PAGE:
If there is depreciation, the scenario is different and heavily better in Des Moines

        Since the name of the game in investing is to end up with more money over a period of time, by minimizing risk, under all possible scenarios, and since one knows that over time, Real Estate tends to go up and recover, even from heavy depreciation, then

        the real way to accumulate wealth is to go with scenario 1, if and only if, one can survive the potential depreciation scenario, but ensuring that one has enough funds to weather that storm.

        I welcome other analysis, so that I can learn more, but this is what the numbers say to me.

    • David Pizzi

      All fair scenarios, but the issues are two fold. You’re assuming shell have enough equity to pull from those other properties in a recession. Banks tend to pullback on lines of credit during recessions, not keep them running.

      Data analysis and trebds research is all well and good, but we’ve seen a massive shift the past 10 years since the great recession, so for markets like Denver and Austin, it’s hard to know how and when the next recession will hit. Markets that have more blue collar based that havent had tremendous growth (like Indianapolis) probably wouldnt suffer as poorly as other markets in rents.

      Point being, assuming outsized appreciation in equity at this point in the recovery cycle with low wage growth may not be the best method to a long term cash flow investment right now.

      I think the Des Moines property, while more conservative, is the more prudent and successful investment given her existing situation

  4. Ruth Lyons

    Great article. Thanks for sharing. Exploring all options, understanding the numbers and considering personal short term and long term goals is so important to real estate investing success. Congrats on your job at BiggerPockets too!

  5. Brandon Hall

    Good article Julie!

    I’m not sure if you have thought about this, but on the house hack option, it didn’t seem like you factored in principal payments. In your example, they amount to roughly $580/mo. Sure, it’s not tangible, but it’s equity that you CAN utilize. So really, your net “out of pocket” is roughly $800 on the house hack option.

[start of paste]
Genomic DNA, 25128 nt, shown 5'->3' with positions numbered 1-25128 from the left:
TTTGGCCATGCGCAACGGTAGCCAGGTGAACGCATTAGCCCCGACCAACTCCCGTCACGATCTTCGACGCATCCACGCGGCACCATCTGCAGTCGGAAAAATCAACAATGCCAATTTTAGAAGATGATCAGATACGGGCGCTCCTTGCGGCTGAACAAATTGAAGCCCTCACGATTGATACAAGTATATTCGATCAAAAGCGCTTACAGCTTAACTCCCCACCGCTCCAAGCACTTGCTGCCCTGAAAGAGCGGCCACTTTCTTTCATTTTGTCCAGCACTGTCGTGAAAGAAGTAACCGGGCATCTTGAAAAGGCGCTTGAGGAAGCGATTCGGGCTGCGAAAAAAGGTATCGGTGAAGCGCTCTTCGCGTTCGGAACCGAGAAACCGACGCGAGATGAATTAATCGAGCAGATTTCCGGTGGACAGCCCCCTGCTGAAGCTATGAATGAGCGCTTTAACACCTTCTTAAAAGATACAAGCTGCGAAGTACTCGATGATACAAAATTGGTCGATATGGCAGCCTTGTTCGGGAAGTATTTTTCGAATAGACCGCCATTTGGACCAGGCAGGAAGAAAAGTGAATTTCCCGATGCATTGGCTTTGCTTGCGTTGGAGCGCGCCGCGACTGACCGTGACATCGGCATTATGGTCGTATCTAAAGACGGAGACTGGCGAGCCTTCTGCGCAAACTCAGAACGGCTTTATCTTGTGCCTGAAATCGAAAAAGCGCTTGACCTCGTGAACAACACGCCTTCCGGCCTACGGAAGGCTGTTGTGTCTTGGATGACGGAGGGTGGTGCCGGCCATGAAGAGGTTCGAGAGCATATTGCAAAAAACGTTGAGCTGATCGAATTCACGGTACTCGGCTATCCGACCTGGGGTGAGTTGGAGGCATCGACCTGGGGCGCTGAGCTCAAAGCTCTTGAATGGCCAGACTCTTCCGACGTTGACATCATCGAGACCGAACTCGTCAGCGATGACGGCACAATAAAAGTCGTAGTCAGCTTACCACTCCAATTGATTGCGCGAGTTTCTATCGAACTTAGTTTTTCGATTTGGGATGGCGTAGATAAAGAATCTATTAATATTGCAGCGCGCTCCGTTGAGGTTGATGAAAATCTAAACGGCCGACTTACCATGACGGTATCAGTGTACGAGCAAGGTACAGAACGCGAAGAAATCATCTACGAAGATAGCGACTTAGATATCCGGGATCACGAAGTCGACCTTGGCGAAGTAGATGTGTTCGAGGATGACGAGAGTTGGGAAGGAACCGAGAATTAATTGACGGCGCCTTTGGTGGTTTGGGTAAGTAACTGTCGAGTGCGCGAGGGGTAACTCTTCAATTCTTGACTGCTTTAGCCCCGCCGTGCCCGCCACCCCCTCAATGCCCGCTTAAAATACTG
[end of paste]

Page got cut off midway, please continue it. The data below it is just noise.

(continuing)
On your rental property scenario, it seems you are using gross rents without factoring in any expenses to justify the strategy of picking up properties. I’d just caution you that what you make in gross rents never actually makes it back to your pocket 🙂

    I’ve tried both of your methods. When I lived in DC, I picked up a 3-unit out of state in a cheaper location. It was a great buy, but the rents never actually offset my DC rent because I didn’t pull the cash out. I didn’t want my investment properties to allow me to justify a higher standard of living. I think it’s a dangerous trap to fall into.

  6. Robert Lapp

    Thanks for sharing, and it is a viable strategy. The only key difference i see is the “out of pocket” cost between the two scenarios, whereas one gets you in for $16K and the other requires almost 2x as much. Is there a possible scenario where you could FHA in Denver, at or near similar costs, then use that remaining money (available cash being the net difference between the two scenarios) and invest in a cheaper area for cash flow? That way you get the benefit of owning in denver and reducing your housing overhead. Either way I guess i was just trying to make both scenarios where cash out of pocket was equal.

    Thanks again!

  7. Danny Stiller

    In the Scenario 2 above you are collecting $1200 rent with a 700 mortgage payment. Are you saying the $700 includes the monthly mortgage payment, insurance and property taxes?

    Also, even if the $700 is all the above pieces (Mortg, ins, tax), do you have money saved back to take care of any repairs/maintenance? Is that a common practice for landlords to have money saved back like self insuring? OR do you use money from your JOB income at BP to pay for maintenance/vacancies, etc?

  8. The thing you ignore is equity. Say both properties go up 50% in 5 years, that’s a difference of about $150K that you have made in Colorado versus Iowa. Also you are neglecting the amount of principal you are paying which is over twice as much in Colorado.

  9. Scott Hibbert

    Julie I have recently been considering a similar question except I will be moving from Boulder, CO to the Bay Area. Expensive to more expensive housing. I own my house in Boulder and will be renting it out for about $750 above my $2250 mortgage, insurance, taxes. I haven’t run the full rental calculator on it to include capex, etc but that’s not the point.